by Vincent Poturica
The Secret of the Chihuahuas
(Above is the Chihuahuas’ secret written in code. I don’t know what it means. But I watched Taco, my girlfriend’s Chihuahua, digging his nail carefully into his paw then marking a paper napkin on the floor with deliberate bloody spots. I’d woken up to go the bathroom when I saw him. Unfortunately, when Taco noticed me staring, he quickly devoured the napkin then barked, as if to say: You will never understand. Luckily, my memory is sharp and I transcribed what I’d seen on the napkin in my journal. Any translation tips would be appreciated. Many lives may be saved.)
Hate is not an ugly word, but it is lazy. Like your sister’s ex-boyfriend who lives in the bushes near the river. We used to drink Robitussin together. Sometimes he’d call me Josephine even though my name is Thomas.
Most people are full of shit, which doesn’t change the fact that I am nothing.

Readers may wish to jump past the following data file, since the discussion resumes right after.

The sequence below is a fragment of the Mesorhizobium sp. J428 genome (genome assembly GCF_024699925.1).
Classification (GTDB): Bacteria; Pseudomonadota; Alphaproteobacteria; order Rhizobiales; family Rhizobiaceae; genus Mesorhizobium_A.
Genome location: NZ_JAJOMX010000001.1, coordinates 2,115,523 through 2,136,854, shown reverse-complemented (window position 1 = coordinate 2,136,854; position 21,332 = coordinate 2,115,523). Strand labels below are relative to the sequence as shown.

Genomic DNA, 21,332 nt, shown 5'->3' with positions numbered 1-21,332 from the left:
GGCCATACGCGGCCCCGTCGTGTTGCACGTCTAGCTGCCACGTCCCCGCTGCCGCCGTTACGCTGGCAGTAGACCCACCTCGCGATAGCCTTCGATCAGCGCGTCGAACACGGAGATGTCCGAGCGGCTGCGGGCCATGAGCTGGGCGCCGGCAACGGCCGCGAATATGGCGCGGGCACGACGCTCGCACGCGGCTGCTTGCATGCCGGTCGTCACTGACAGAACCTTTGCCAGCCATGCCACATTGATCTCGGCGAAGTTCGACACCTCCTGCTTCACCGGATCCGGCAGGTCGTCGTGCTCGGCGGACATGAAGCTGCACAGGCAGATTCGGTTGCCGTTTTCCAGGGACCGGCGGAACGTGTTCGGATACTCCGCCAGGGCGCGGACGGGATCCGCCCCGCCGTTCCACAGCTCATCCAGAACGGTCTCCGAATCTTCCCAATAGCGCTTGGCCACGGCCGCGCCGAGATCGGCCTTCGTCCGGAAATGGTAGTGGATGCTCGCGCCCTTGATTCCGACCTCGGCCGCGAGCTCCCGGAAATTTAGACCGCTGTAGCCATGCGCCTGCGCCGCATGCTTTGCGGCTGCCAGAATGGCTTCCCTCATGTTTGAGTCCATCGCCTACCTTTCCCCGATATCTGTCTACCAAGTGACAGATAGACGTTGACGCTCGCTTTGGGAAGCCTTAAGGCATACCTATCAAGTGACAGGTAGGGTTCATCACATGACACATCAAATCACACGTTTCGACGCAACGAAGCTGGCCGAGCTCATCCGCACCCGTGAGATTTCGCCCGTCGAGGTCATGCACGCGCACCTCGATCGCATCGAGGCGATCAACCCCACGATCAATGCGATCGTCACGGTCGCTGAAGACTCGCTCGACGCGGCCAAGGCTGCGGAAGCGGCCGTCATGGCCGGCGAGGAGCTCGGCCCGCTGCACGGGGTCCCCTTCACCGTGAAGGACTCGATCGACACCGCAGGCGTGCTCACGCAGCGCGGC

You think you’re tough, but I have no arms. The doctors shouldn’t have given me a chainsaw to cut my baked potato.
The New Robot Literature
I’m teaching my robot how to write.
He’s a quick study.
I figure in a few weeks he’ll have a novel.
I’ve been teaching him plot, character, and setting.
I’ve been stressing theme.
I keep telling him to write a happy story.
Something to make the world a better place.
A poor boy wins the lottery.
A blind woman talks to dolphins.
An ex-con starts a school for pregnant teens.
Happy endings are important.
But I wonder if happiness is possible without food.
If words are enough to survive on.
I’ve been happy and hungry at the same time.
But not for very long.
My robot doesn’t eat.
Vincent Poturica lives with his wife in Long Beach, California, where he teaches at local community colleges. His writing appears or is forthcoming in DIAGRAM; Forklift, Ohio; New England Review; and Western Humanities Review.